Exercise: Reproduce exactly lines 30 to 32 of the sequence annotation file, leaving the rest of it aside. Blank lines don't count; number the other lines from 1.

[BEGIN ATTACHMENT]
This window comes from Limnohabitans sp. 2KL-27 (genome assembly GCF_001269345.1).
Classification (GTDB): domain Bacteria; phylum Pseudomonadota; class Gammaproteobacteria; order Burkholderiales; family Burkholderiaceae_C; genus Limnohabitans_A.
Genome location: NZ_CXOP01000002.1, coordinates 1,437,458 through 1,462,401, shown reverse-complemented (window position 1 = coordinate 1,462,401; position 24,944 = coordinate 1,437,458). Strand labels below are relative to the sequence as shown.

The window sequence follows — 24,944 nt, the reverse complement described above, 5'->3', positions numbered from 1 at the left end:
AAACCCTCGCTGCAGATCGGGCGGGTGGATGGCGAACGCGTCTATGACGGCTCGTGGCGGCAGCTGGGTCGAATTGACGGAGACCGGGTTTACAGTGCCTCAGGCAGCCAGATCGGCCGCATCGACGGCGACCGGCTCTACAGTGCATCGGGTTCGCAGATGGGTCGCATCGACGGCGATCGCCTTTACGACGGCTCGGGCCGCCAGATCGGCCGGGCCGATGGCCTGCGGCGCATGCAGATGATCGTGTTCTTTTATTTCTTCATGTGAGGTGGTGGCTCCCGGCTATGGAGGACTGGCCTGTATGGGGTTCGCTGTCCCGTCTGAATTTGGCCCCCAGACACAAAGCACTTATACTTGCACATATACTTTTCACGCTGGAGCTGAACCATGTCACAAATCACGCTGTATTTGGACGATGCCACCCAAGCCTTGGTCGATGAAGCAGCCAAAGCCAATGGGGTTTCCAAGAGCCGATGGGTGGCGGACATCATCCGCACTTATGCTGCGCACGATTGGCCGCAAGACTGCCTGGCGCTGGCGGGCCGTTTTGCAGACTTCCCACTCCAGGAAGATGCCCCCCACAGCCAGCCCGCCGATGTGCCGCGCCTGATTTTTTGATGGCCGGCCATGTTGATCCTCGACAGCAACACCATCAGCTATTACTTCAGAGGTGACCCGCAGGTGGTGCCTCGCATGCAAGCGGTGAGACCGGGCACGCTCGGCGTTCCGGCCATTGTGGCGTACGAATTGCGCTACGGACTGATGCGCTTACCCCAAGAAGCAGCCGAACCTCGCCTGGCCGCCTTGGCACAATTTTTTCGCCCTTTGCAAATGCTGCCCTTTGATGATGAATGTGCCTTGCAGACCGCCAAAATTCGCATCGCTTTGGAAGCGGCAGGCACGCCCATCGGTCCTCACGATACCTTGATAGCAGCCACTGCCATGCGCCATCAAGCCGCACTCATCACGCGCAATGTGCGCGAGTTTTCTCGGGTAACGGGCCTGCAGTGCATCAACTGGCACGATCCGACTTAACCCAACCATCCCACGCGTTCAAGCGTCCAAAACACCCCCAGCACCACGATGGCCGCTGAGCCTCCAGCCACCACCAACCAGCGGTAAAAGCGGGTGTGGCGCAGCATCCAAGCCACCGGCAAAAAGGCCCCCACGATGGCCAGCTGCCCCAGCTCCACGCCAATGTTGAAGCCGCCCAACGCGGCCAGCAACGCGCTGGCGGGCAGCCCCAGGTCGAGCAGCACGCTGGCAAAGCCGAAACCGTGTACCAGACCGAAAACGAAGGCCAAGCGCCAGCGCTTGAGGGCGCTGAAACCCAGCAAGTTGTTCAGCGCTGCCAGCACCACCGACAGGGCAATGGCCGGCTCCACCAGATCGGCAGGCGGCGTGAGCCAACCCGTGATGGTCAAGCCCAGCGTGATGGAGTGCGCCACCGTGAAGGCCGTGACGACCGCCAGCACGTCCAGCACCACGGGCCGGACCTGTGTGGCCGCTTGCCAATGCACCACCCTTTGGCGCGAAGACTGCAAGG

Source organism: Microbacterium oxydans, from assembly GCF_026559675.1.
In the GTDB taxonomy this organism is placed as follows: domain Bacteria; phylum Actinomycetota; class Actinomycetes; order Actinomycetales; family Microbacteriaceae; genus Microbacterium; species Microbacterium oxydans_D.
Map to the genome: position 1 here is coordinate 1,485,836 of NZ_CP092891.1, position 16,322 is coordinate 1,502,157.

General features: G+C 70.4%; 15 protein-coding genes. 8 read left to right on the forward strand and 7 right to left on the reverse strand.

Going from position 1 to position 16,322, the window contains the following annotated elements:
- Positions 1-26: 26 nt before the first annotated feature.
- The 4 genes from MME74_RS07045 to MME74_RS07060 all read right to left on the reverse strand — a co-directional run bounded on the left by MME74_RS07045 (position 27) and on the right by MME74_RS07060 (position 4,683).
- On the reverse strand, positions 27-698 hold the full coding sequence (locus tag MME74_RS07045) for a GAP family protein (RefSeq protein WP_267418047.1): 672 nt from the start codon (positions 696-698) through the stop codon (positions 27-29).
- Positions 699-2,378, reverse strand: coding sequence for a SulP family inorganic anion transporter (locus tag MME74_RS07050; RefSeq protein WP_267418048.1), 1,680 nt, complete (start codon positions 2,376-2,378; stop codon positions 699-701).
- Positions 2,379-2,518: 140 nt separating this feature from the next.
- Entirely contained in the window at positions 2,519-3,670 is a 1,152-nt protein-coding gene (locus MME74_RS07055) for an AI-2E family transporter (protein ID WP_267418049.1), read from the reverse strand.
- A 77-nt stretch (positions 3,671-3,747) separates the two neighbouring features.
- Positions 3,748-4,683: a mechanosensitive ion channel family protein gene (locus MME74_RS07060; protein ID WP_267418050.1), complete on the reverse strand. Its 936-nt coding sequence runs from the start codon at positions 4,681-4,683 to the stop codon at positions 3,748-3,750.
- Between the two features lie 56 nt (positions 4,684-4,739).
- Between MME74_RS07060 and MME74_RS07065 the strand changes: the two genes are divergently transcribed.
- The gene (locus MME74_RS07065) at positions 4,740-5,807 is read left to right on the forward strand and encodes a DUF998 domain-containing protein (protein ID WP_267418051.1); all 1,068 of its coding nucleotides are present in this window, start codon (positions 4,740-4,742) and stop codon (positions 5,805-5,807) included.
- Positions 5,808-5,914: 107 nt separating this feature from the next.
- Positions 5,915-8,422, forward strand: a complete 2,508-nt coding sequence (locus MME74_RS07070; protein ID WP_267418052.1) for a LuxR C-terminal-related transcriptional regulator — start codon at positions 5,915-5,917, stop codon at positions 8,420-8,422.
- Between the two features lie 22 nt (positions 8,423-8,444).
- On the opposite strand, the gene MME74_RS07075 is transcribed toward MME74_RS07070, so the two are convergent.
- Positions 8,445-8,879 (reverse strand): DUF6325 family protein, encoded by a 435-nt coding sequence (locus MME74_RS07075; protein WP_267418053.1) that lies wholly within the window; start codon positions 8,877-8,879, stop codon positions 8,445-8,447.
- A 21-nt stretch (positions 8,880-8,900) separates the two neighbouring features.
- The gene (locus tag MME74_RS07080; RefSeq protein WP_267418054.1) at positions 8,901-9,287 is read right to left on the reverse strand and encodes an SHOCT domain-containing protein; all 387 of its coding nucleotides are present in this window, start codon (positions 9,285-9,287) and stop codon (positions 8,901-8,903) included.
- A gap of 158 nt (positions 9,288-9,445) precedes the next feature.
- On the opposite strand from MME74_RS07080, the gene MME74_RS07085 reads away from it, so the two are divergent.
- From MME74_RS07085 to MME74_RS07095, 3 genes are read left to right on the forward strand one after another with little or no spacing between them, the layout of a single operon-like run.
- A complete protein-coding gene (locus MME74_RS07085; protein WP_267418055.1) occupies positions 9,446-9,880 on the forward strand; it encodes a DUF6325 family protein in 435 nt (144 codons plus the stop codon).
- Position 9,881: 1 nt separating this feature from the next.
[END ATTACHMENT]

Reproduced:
- On the opposite strand from MME74_RS07080, the gene MME74_RS07085 reads away from it, so the two are divergent.
- From MME74_RS07085 to MME74_RS07095, 3 genes are read left to right on the forward strand one after another with little or no spacing between them, the layout of a single operon-like run.
- A complete protein-coding gene (locus MME74_RS07085; protein WP_267418055.1) occupies positions 9,446-9,880 on the forward strand; it encodes a DUF6325 family protein in 435 nt (144 codons plus the stop codon).